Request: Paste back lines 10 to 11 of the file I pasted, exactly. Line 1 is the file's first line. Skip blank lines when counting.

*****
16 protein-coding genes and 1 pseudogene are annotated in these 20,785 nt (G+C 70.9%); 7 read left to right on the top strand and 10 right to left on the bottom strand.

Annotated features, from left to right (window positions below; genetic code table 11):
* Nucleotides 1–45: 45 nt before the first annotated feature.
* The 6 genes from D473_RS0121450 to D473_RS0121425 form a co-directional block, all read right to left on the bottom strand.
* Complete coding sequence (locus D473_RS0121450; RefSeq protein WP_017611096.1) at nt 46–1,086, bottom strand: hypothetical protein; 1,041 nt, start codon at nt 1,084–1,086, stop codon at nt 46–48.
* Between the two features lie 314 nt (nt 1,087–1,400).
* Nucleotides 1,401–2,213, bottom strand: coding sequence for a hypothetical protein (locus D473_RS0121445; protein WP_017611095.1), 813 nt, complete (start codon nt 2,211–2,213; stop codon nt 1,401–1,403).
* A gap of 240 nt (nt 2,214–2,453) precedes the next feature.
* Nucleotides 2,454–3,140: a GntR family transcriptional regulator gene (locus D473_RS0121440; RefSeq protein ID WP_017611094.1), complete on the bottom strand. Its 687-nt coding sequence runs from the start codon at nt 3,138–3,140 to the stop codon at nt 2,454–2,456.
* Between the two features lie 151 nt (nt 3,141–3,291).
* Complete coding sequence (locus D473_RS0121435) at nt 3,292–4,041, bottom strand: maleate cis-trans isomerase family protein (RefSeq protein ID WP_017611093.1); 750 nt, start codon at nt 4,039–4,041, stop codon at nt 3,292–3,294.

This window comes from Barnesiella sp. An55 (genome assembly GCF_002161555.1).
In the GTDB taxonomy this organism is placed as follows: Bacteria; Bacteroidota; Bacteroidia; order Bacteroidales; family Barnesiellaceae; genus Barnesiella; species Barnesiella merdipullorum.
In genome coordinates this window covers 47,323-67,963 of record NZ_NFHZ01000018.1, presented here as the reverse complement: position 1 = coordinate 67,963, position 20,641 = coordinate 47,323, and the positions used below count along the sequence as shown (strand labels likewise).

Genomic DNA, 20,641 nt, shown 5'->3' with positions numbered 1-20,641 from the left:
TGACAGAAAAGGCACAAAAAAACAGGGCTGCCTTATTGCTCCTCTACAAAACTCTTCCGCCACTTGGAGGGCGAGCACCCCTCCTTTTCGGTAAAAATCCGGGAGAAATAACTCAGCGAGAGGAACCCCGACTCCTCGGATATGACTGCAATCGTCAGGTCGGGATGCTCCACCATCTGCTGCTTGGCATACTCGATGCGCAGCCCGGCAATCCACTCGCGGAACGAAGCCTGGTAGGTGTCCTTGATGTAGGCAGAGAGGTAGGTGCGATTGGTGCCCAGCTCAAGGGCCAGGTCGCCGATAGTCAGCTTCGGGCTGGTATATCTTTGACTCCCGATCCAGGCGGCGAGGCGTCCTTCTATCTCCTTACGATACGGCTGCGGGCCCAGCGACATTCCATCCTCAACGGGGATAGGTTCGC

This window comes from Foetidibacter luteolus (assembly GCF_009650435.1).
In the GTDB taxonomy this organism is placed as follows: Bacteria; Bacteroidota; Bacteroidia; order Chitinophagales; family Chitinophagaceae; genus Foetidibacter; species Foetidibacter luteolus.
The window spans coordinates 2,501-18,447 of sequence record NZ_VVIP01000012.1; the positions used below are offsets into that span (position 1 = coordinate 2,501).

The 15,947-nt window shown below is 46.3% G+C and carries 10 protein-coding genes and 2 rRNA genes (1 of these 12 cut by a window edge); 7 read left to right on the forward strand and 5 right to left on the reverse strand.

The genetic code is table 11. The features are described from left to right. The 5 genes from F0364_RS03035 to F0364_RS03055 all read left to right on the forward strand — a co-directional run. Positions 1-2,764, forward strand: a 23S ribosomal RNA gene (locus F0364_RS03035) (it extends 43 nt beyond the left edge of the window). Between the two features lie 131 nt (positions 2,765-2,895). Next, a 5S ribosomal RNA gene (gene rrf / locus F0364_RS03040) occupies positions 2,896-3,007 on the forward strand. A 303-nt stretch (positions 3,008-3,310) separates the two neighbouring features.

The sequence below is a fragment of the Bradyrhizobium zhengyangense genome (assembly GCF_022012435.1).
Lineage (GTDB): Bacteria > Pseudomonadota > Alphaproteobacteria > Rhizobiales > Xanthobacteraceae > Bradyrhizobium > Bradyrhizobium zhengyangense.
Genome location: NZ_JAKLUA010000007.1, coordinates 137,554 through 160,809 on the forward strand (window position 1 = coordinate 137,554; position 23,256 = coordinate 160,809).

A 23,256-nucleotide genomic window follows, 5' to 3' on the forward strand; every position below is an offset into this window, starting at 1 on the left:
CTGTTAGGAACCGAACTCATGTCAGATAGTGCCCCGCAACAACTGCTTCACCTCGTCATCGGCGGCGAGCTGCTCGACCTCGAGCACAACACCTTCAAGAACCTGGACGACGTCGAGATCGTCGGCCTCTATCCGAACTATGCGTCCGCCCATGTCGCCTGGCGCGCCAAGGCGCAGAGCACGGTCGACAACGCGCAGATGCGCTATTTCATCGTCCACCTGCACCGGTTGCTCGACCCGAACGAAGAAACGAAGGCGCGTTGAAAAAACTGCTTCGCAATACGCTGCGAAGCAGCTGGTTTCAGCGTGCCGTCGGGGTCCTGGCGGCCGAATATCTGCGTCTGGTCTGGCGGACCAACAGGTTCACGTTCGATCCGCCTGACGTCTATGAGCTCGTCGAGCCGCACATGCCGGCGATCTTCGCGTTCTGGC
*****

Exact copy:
* Between the two features lie 151 nt (nt 3,141–3,291).
* Complete coding sequence (locus D473_RS0121435) at nt 3,292–4,041, bottom strand: maleate cis-trans isomerase family protein (RefSeq protein ID WP_017611093.1); 750 nt, start codon at nt 4,039–4,041, stop codon at nt 3,292–3,294.